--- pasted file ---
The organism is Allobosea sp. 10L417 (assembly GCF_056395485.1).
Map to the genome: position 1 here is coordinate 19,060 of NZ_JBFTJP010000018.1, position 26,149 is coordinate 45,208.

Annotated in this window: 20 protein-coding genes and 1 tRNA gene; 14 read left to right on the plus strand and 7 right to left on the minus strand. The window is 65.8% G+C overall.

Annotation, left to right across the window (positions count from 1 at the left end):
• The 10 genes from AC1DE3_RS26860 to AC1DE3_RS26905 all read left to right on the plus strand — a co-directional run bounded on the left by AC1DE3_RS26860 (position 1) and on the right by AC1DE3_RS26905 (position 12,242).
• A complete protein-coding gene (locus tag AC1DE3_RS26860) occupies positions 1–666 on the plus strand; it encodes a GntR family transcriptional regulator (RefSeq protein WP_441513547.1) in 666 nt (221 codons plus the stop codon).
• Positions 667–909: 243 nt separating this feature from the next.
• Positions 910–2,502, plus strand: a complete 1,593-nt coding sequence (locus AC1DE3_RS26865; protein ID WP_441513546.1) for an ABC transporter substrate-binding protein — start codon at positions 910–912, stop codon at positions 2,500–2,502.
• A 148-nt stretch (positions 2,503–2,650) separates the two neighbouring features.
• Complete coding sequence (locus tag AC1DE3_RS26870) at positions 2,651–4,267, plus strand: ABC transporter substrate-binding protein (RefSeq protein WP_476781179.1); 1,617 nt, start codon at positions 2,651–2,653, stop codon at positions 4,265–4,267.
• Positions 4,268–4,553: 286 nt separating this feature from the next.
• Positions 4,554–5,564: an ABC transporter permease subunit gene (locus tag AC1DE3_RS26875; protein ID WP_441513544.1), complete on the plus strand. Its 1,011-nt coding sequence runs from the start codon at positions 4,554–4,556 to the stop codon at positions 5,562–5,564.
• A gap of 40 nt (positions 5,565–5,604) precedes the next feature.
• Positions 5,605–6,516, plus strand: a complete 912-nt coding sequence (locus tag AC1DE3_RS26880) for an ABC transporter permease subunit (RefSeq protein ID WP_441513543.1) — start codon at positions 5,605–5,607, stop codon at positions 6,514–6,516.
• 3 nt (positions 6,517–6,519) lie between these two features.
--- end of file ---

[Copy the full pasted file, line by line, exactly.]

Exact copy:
The organism is Allobosea sp. 10L417 (assembly GCF_056395485.1).
Map to the genome: position 1 here is coordinate 19,060 of NZ_JBFTJP010000018.1, position 26,149 is coordinate 45,208.

Annotated in this window: 20 protein-coding genes and 1 tRNA gene; 14 read left to right on the plus strand and 7 right to left on the minus strand. The window is 65.8% G+C overall.

Annotation, left to right across the window (positions count from 1 at the left end):
• The 10 genes from AC1DE3_RS26860 to AC1DE3_RS26905 all read left to right on the plus strand — a co-directional run bounded on the left by AC1DE3_RS26860 (position 1) and on the right by AC1DE3_RS26905 (position 12,242).
• A complete protein-coding gene (locus tag AC1DE3_RS26860) occupies positions 1–666 on the plus strand; it encodes a GntR family transcriptional regulator (RefSeq protein WP_441513547.1) in 666 nt (221 codons plus the stop codon).
• Positions 667–909: 243 nt separating this feature from the next.
• Positions 910–2,502, plus strand: a complete 1,593-nt coding sequence (locus AC1DE3_RS26865; protein ID WP_441513546.1) for an ABC transporter substrate-binding protein — start codon at positions 910–912, stop codon at positions 2,500–2,502.
• A 148-nt stretch (positions 2,503–2,650) separates the two neighbouring features.
• Complete coding sequence (locus tag AC1DE3_RS26870) at positions 2,651–4,267, plus strand: ABC transporter substrate-binding protein (RefSeq protein WP_476781179.1); 1,617 nt, start codon at positions 2,651–2,653, stop codon at positions 4,265–4,267.
• Positions 4,268–4,553: 286 nt separating this feature from the next.
• Positions 4,554–5,564: an ABC transporter permease subunit gene (locus tag AC1DE3_RS26875; protein ID WP_441513544.1), complete on the plus strand. Its 1,011-nt coding sequence runs from the start codon at positions 4,554–4,556 to the stop codon at positions 5,562–5,564.
• A gap of 40 nt (positions 5,565–5,604) precedes the next feature.
• Positions 5,605–6,516, plus strand: a complete 912-nt coding sequence (locus tag AC1DE3_RS26880) for an ABC transporter permease subunit (RefSeq protein ID WP_441513543.1) — start codon at positions 5,605–5,607, stop codon at positions 6,514–6,516.
• 3 nt (positions 6,517–6,519) lie between these two features.